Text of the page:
## History of Histogram

Karl Pearson introduced several now-commonplace statistical tools. One of these was the histogram, a diagram similar to a bar chart. The use of a histogram in statistics is to represent a set of continuous, rather than discrete, data. For this reason, Pearson explained that it could be employed as a tool in the study of history, for example, to chart historical time periods, and coined the name ‘histogram’ in 1891 to convey its use as a ‘historical diagram’.

### When to Use a Histogram?

## 1

### Compare the frequency of occurrence of quantitative data – Compare the height of bars

Use a histogram in data visualization when an entire range of values of continuous numerical data can be bucketed into a series of intervals—and then how many values fall into each interval can be counted. The bins (or intervals) must be adjacent and are often (but not required to be) of equal size. When these intervals are of equal width then the height of the bars is proportional to the frequency and can be used to compare the data.

## 2

### Compare the frequency of occurrence of quantitative data – Compare bar area when intervals are unequal

In a histogram, it is the area of the bar that indicates the frequency of occurrences for each bin. This means that the height of the bar does not necessarily indicate the correct frequency, but the product of height multiplied by the width of the bin indicates the frequency of occurrences within that bin. When the bars are not equally spaced the height of the bin does not reflect the frequency and should not be used as criteria for comparison.

## 3

### Get an overview of statistical anomalies in data

The use of a histogram in statistics is defined by the need to check the consistency of your process by understanding the spread of the data and discovering the outliers. They are also used to estimate where values are concentrated, what the extremes are, and identify any gaps or unusual values in your data distribution. Determine the mode of the distribution by finding the peak of the histogram, as the value which is most frequently occurring or has the largest probability of occurrence. For many phenomena, it is quite common for the distribution of the response values to cluster around a single mode (unimodal- normal distribution) and then distribute themselves with lesser frequency out into the tails. Similarly, discover for bi-modal or multi-modal datasets. This can help to diagnose problems such as the non-uniformity of data and study the cause of outliers.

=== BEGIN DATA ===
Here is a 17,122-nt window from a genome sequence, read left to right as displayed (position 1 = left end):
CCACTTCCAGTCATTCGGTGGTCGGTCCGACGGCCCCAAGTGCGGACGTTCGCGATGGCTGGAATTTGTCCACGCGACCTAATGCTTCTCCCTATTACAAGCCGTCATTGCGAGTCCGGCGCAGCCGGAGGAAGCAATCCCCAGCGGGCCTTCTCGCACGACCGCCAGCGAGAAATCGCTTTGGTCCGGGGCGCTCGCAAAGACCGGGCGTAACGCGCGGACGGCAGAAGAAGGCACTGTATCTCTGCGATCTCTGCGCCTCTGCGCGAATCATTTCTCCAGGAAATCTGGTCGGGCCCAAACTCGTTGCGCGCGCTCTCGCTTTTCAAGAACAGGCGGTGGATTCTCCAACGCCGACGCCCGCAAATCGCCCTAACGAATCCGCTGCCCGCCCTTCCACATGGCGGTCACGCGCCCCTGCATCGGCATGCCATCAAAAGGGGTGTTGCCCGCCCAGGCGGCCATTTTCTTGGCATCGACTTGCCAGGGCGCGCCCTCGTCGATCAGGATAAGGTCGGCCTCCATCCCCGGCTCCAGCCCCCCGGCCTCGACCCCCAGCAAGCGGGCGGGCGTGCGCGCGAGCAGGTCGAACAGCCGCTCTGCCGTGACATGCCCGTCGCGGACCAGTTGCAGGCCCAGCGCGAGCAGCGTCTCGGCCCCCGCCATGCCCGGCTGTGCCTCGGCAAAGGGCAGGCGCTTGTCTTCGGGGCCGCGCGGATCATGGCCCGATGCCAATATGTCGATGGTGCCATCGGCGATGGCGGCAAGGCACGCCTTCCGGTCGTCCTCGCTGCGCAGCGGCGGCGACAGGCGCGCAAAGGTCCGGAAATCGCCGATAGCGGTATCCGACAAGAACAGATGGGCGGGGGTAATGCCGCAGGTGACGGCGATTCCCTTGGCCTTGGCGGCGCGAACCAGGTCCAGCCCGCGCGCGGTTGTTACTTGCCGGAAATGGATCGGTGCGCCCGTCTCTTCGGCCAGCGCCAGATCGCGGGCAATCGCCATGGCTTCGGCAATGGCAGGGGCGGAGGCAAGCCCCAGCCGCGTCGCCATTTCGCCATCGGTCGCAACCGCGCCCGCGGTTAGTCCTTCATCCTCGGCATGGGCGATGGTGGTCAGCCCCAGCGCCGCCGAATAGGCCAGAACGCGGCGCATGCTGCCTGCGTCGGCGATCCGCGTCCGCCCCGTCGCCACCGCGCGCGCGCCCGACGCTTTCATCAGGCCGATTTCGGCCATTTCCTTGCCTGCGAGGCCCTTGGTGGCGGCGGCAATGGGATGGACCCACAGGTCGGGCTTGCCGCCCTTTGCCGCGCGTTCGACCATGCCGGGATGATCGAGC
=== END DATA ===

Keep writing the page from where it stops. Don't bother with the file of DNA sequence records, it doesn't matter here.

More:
## 4

### Represent and discover probability occurrences

Histograms are useful for giving a rough view of the probability distribution and are used to provide insight into their behavior and frequency of occurrence. For instance, In hydrology, the estimated density function of rainfall and river discharge data are analyzed using a probability distribution histogram graph.

Use histograms to give a rough sense of the density of the underlying distribution of the data for density estimation: when estimating the probability density function of the underlying variable. The total area of a histogram used for probability density is always normalized to 1. However, only nonnegative numbers can be used for the scale that gives us the height of a given bar of the histogram.

### Types of Histograms

#### 1. Equal bin width Histogram

If the bins are of equal size, a rectangle is erected over the bin with height proportional to the frequency—representing the equal bin width histogram.

#### 2. Variable bin width histograms

When bins are not of equal width, the erected rectangle is defined to have its area proportional to the frequency of cases in the bin. The vertical axis is then not the frequency but frequency density—the frequency per unit of the class width on the horizontal axis.

#### 3. Normalized or cumulative histograms

A histogram may also be normalized to display “relative” frequencies. It then shows the proportion of cases that fall into each of several categories, with the sum of the heights equaling 1.

### When Not to Use a histogram?

## 1

### When you need to show distribution against non-numerical categories

Do not use a histogram graph to plot the frequency of score occurrences in a non-continuous data set. Use bar charts for other types of variables including ordinal and nominal data sets since it’s a graph of categorical variables. The bar charts have gaps between the rectangles to clarify this distinction.

## 2

### When you need to represent and discover correlations between two variables

Use a scatter plot when correlations between x and y-axis quantities are needed rather than to represent and gain an understanding of the distribution of a single variable across different intervals. Ask if you need to determine the way one variable changes with respect to the change in the other. In that case, you can use various correlation charts like line graphs, scatter plots, etc.